Hiatus thoughts 1

I realize it’s been a very long time since I’ve posted anything here. Seminary + work = stress. So let me try to share some thoughts I’ve had in the interim.

The question on my mind this morning is, “If you know a topic will be unpopular in a group of people who are close friends (not just a polite party or gathering), should you bring the topic up anyway if you view the topic as important?”

I really struggle with this because people tend to like to disagree strongly with a strong assertion, but don’t like to stand for anything positively. For example, if I throw anyone under the bus theologically, people like to stand against me by being equally forceful in proclaiming “but that person has won many souls to Christ!” This assertion, of course, has nothing directly to do with that person’s theology–but their tireless efforts must give them some sort of pass.

What color would you like the circle to be?

I see this a lot in my circles, honestly. I see a lot of the other problem too, namely, completely discrediting someone else simply because they disagree on some sort of doctrine. This is the phenomena of drawing the circle of orthodoxy so tightly around oneself that one must stand on one foot to stay in the circle.

Can’t we, as evangelicals (confessional evangelicals, even!), be willing to speak the hard words that this or that preacher is frankly dead wrong and question what sort of effects his wrong doctrines have had on his disciples, while still rejoicing that God sovereignty and the power of the Gospel can still go forth from earthen pots?

Maybe that’s asking a lot. Too much, even.

Advertisements

7 thoughts on “Hiatus thoughts 1

  1. Dave, here is what I have found. In general we do not care if we are accepted and respected among the larger church, what we really desire is to be highly respected among our close circle of friends. Often times we will take a hard stance with the minority and against the majority, and it leaves us with some romantic feeling that we are a part of some oppressed remnant standing against apostasy in the world. The reality though is something entirely different. In truth we often stand against the popular trends not because we relish the role of being different from the christendom at large, but instead because we want to be accepted by our circle of friends who also see themselves as part of this remnant. It is covered with the gloss of our minority position, but really it is the same prideful sin of pandering to our own image.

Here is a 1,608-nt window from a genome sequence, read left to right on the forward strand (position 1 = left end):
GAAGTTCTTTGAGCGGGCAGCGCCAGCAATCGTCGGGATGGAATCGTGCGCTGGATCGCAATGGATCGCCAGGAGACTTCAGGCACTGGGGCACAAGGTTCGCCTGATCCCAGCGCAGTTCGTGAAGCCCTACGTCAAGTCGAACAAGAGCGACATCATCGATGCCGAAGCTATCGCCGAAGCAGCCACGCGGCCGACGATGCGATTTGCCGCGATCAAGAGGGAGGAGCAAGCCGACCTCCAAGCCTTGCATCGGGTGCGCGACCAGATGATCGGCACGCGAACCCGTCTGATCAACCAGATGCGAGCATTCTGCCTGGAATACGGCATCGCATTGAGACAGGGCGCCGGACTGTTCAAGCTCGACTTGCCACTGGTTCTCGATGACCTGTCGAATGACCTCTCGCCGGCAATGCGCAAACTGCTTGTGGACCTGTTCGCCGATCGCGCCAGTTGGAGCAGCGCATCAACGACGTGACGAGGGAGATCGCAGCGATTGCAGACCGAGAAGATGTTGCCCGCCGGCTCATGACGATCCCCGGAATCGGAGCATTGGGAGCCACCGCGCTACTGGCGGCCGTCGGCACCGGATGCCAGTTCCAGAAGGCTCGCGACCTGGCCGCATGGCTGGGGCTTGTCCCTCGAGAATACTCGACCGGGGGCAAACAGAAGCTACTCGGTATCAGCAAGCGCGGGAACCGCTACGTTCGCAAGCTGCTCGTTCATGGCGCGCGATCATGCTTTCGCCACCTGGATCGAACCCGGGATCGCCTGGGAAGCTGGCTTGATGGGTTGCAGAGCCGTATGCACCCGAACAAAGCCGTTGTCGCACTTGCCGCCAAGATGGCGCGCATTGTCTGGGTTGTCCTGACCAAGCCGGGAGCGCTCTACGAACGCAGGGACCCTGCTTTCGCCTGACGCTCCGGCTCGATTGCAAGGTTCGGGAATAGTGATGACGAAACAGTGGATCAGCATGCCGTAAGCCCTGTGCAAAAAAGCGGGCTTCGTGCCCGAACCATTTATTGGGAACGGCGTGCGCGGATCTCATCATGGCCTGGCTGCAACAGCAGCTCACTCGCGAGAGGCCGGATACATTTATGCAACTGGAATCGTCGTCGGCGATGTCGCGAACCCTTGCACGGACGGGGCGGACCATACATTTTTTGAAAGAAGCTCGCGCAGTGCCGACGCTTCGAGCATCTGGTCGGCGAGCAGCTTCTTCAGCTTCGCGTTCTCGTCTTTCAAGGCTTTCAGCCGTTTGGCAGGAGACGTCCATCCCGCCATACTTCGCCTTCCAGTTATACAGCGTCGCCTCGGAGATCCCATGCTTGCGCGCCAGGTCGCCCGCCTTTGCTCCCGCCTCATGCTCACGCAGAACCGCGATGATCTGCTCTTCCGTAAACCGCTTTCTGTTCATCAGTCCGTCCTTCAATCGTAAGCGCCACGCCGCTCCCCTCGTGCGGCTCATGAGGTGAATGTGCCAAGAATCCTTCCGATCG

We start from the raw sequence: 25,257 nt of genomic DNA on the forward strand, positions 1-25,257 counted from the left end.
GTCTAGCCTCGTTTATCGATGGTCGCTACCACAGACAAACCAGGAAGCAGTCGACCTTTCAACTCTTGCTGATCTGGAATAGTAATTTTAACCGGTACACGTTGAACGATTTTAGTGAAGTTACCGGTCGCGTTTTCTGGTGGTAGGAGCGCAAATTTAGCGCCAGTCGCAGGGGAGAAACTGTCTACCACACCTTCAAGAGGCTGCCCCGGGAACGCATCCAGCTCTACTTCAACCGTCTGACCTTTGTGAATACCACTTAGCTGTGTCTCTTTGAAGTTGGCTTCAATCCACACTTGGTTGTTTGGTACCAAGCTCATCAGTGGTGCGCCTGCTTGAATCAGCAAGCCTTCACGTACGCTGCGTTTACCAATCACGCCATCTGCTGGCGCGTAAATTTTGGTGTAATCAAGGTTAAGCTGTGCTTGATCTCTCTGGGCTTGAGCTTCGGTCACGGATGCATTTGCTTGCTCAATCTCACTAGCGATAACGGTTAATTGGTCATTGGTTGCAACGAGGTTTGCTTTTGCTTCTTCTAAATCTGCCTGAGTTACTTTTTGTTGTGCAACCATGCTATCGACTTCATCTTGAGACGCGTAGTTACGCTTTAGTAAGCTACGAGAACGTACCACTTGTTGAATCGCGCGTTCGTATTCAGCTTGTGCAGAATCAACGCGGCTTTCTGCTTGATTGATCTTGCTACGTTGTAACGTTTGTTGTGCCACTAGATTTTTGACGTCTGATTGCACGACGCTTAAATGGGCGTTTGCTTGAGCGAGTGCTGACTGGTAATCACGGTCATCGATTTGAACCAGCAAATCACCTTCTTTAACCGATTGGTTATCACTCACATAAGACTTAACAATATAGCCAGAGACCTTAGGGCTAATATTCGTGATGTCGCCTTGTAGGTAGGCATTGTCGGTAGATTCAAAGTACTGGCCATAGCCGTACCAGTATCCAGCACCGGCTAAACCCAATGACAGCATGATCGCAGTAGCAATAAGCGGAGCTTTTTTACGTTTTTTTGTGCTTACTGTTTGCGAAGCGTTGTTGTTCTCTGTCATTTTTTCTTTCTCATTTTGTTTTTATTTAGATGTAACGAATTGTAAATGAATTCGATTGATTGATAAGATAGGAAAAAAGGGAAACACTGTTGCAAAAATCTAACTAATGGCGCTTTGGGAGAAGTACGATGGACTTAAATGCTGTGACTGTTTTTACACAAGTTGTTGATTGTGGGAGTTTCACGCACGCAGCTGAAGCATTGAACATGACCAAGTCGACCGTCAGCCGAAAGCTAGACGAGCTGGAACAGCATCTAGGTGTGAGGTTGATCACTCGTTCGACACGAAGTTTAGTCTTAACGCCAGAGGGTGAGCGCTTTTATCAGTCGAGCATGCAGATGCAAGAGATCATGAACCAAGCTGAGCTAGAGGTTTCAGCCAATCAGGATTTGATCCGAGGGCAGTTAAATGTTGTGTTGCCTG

I am not a fan of Rick Warren, and I have my reasons, but there is almost an ‘inside’ club like feeling amongst those who oppose him, and somehow by opposing him (or other popular people) you gain entrance into the club. The appearance is that we refuse to be enslaved to the popular culture, but the reality is that we are enslaved to our own subculture.

    Healthy debate is almost lost altogether in Christendom, debate where both sides are heard, evaluated and reasoned with. A healthier approach to hashing things out is desperately needed in our day. (By healthy I do not mean a sissy sissy bedwetter version where we all get along, but at the very least a version where we can function humanely as we disagree.)

    • I’m not a Rick Warren fan either, but by the same token, There are things Mark Driscoll does that I don’t agree with either. We can debate and we can discuss, but it can be equally healthy to agree to disagree. I think the issue with discrenment comes down to this: Is the pastor calling for faith in Christ alone as the means of salvation. With some the answer is “yes” with some it is sadly “no.” I agree, Jay, being in the discernment camp can be an issue of pride in our own subculture. these are the problems that arise when we look to other men and not Christ.

  2. Makes me think of that Emo Phillips bit:

    I was walking across a bridge one day, and I saw a man standing on the edge, about to jump off. So I ran over and said “Stop! don’t do it!” “Why shouldn’t I?” he said. I said, “Well, there’s so much to live for!” He said, “Like what?” I said, “Well…are you religious or atheist?” He said, “Religious.” I said, “Me too! Are you christian or buddhist?” He said, “Christian.” I said, “Me too! Are you catholic or protestant?” He said, “Protestant.” I said, “Me too! Are you episcopalian or baptist?” He said, “Baptist!” I said,”Wow! Me too! Are you baptist church of god or baptist church of the lord?” He said, “Baptist church of god!” I said, “Me too! Are you original baptist church of god, or are you reformed baptist church of god?” He said,”Reformed Baptist church of god!” I said, “Me too! Are you reformed baptist church of god, reformation of 1879, or reformed baptist church of god, reformation of 1915?” He said, “Reformed baptist church of god, reformation of 1915!” I said, “Die, heretic scum”, and pushed him off.

    Seriously though you raise some good points. We have to remember that our war is not against flesh and blood but against Satan.

Comments are closed.